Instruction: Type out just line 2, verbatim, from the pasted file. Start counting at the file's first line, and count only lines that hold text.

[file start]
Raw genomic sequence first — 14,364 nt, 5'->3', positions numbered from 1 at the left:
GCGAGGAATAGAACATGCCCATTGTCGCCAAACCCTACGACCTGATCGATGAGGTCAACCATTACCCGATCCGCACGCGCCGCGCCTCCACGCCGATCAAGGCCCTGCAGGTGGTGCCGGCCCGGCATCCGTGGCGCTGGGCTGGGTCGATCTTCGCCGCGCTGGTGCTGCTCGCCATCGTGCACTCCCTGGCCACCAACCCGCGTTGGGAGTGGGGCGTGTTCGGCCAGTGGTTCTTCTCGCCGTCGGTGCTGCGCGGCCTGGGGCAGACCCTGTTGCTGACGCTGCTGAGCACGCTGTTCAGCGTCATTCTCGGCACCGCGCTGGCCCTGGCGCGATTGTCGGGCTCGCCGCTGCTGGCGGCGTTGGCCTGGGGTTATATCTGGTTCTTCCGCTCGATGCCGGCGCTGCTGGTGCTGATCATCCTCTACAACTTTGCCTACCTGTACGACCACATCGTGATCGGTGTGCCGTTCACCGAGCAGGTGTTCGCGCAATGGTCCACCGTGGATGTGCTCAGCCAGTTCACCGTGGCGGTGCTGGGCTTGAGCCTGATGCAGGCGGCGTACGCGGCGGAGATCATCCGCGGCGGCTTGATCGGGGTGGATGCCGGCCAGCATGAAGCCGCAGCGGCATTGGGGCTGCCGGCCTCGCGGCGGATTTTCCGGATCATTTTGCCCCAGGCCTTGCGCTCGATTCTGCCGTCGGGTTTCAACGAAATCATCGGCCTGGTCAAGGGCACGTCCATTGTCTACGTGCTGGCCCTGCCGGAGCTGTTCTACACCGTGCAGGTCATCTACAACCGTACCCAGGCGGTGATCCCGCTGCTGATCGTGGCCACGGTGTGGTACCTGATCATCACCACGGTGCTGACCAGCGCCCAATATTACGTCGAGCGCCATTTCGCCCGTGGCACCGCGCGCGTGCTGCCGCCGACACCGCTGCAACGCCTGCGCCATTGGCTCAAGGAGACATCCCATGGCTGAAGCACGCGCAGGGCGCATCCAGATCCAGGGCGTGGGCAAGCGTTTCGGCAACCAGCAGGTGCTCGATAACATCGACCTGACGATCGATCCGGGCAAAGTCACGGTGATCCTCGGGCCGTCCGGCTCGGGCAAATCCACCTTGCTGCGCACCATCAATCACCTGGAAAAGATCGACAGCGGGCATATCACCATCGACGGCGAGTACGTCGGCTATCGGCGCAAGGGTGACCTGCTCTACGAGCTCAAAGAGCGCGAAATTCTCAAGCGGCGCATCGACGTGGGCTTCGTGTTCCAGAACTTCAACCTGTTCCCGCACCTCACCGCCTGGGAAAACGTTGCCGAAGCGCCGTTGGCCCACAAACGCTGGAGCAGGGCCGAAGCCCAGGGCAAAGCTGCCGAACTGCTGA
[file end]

GCGAGGAATAGAACATGCCCATTGTCGCCAAACCCTACGACCTGATCGATGAGGTCAACCATTACCCGATCCGCACGCGCCGCGCCTCCACGCCGATCAAGGCCCTGCAGGTGGTGCCGGCCCGGCATCCGTGGCGCTGGGCTGGGTCGATCTTCGCCGCGCTGGTGCTGCTCGCCATCGTGCACTCCCTGGCCACCAACCCGCGTTGGGAGTGGGGCGTGTTCGGCCAGTGGTTCTTCTCGCCGTCGGTGCTGCGCGGCCTGGGGCAGACCCTGTTGCTGACGCTGCTGAGCACGCTGTTCAGCGTCATTCTCGGCACCGCGCTGGCCCTGGCGCGATTGTCGGGCTCGCCGCTGCTGGCGGCGTTGGCCTGGGGTTATATCTGGTTCTTCCGCTCGATGCCGGCGCTGCTGGTGCTGATCATCCTCTACAACTTTGCCTACCTGTACGACCACATCGTGATCGGTGTGCCGTTCACCGAGCAGGTGTTCGCGCAATGGTCCACCGTGGATGTGCTCAGCCAGTTCACCGTGGCGGTGCTGGGCTTGAGCCTGATGCAGGCGGCGTACGCGGCGGAGATCATCCGCGGCGGCTTGATCGGGGTGGATGCCGGCCAGCATGAAGCCGCAGCGGCATTGGGGCTGCCGGCCTCGCGGCGGATTTTCCGGATCATTTTGCCCCAGGCCTTGCGCTCGATTCTGCCGTCGGGTTTCAACGAAATCATCGGCCTGGTCAAGGGCACGTCCATTGTCTACGTGCTGGCCCTGCCGGAGCTGTTCTACACCGTGCAGGTCATCTACAACCGTACCCAGGCGGTGATCCCGCTGCTGATCGTGGCCACGGTGTGGTACCTGATCATCACCACGGTGCTGACCAGCGCCCAATATTACGTCGAGCGCCATTTCGCCCGTGGCACCGCGCGCGTGCTGCCGCCGACACCGCTGCAACGCCTGCGCCATTGGCTCAAGGAGACATCCCATGGCTGAAGCACGCGCAGGGCGCATCCAGATCCAGGGCGTGGGCAAGCGTTTCGGCAACCAGCAGGTGCTCGATAACATCGACCTGACGATCGATCCGGGCAAAGTCACGGTGATCCTCGGGCCGTCCGGCTCGGGCAAATCCACCTTGCTGCGCACCATCAATCACCTGGAAAAGATCGACAGCGGGCATATCACCATCGACGGCGAGTACGTCGGCTATCGGCGCAAGGGTGACCTGCTCTACGAGCTCAAAGAGCGCGAAATTCTCAAGCGGCGCATCGACGTGGGCTTCGTGTTCCAGAACTTCAACCTGTTCCCGCACCTCACCGCCTGGGAAAACGTTGCCGAAGCGCCGTTGGCCCACAAACGCTGGAGCAGGGCCGAAGCCCAGGGCAAAGCTGCCGAACTGCTGA